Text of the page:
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Chasten Buttigieg fears his new LGBTQ children’s book will be banned

The young adult adaptation of Chasten Buttigieg’s 2020 New York Times bestselling memoir ‘I’ve Got Something to Tell You’ debuted on Tuesday, but Transportation Secretary Pete Buttigieg’s husband worries about the book — on growing up gay in a small Midwestern town — won’t be “in the hands of the people who need it most.”

“I’m a dad and taught middle school, so I wrote a book that’s perfectly age-appropriate,” the 33-year-old said in an interview with MSNBC’s Stephanie Ruhle. “So if it’s banned, it’s just politics.”

Chasten Buttigieg holds his book, “I Have Something to Tell You: For Young Adults,” in New York on Monday.Craig Barritt/Getty Images for GLSEN

His fear comes amid record cases of book censorship in the United States and state efforts to ban lessons on LGBTQ issues in the classroom.

In its latest annual report on book censorship, the American Library Association documented 1,269 challenges to more than 2,500 books last year, the most attempts to ban books since it began reporting. tracking such efforts in 2001. Of the 13 books that made the association’s list of most challenged books last year, seven titles — including three of the top four — were challenged for having LGBTQ content, it said. -it finds.

Buttigieg, who grew up in Traverse City, Michigan, said his young adult memoir was the book he wished he had when he was a college student.

“When I was growing up in northern Michigan at the time, I thought I was the only gay person in the world. I thought something was wrong with me,” he said.

Buttigieg said it was “a bit of both” when asked if he thought it was easier or harder to get out now – in a political environment that has spawned hundreds of anti-government bills. -LGBTQ in state homes across the United States – than it was when it came out.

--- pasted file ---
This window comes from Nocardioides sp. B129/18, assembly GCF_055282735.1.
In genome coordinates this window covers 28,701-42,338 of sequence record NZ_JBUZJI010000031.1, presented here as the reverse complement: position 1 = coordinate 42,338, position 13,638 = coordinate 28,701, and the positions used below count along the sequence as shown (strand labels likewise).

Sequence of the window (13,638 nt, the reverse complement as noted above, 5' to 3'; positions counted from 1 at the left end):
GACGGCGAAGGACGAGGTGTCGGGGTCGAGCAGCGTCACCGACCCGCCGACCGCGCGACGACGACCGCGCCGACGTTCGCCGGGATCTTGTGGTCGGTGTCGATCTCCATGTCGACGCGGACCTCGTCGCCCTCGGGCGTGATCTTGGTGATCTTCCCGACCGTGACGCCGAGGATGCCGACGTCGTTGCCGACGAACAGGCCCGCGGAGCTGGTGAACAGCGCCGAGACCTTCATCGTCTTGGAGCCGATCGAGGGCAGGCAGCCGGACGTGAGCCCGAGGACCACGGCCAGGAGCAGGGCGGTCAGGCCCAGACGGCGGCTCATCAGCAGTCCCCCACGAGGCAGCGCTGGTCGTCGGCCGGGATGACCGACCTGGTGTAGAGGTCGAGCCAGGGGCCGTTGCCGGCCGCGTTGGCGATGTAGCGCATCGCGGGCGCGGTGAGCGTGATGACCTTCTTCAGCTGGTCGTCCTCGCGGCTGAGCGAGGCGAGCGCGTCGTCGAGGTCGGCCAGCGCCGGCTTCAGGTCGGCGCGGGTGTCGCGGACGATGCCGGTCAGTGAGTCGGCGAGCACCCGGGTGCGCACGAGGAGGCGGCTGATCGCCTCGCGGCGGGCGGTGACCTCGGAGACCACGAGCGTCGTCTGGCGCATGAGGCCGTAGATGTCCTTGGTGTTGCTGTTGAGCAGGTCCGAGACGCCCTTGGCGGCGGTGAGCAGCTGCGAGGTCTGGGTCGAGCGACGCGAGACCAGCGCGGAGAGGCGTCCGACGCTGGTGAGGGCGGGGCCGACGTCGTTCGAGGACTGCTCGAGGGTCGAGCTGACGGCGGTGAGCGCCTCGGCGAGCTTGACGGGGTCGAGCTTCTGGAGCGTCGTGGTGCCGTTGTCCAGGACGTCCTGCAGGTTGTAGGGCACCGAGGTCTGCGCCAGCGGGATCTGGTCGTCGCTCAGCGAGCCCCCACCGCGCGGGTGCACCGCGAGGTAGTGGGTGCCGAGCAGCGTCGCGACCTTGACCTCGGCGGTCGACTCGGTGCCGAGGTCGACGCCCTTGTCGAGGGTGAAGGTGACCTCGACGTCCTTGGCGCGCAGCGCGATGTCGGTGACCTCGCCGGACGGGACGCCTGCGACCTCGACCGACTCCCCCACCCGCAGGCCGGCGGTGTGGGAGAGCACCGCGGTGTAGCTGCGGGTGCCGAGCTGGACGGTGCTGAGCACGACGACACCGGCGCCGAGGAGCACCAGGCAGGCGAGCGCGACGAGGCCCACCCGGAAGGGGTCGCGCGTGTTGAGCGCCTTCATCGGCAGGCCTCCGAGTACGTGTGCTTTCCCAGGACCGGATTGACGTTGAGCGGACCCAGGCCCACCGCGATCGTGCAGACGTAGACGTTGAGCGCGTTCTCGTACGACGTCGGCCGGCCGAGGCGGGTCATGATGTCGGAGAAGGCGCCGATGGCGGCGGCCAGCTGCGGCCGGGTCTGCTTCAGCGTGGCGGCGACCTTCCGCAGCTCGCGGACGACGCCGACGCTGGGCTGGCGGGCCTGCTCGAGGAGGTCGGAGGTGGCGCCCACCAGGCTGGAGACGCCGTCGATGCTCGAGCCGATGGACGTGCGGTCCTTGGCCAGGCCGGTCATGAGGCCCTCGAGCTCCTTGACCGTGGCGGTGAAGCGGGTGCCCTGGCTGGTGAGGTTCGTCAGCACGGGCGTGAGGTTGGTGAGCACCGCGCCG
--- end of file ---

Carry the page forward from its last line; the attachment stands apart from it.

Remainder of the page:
“I remember growing up and everyone kept saying, ‘It gets better, it gets better’, and it did in some ways,” he said, citing his ability to marry and become a father. “But because it was getting better, I think some people are now focusing on getting worse.”

Buttigieg said the current political environment means it’s time to “actively ally”, and he encouraged LGBTQ allies to “get off the couch and find a way to use your positions of power or privilege or money or time to help”.

“Helping may seem like a myriad of things to everyone, but ask yourself: have I earned the title of ally? Or did I just give it to myself? he said.

Chasten Buttigieg fears his new LGBTQ children's book will be banned

When asked which story or anecdote in his young adult memoir would have had the biggest impact on him as an eighth grader, Buttigieg said he would have “benefited from a 10-second conversation with my parents when I was younger.

“What if they sat me down and said, ‘We just want you to know that you’re loved, no matter what, unconditionally. If you’re gay, straight, no matter what, you’ll always have a roof over your head. above your head and you will always have two parents who love you. Imagine if I could have heard that, and then devoted myself to everything that young people should pay attention to: sports, studies. But for 18 years, I hated because I was convinced that my parents would hate me and then I would lose everything.

He added that the No. 1 thing he wants young people to take away from his memoir is, “There is goodness here in this world. People love you. People fight for you.

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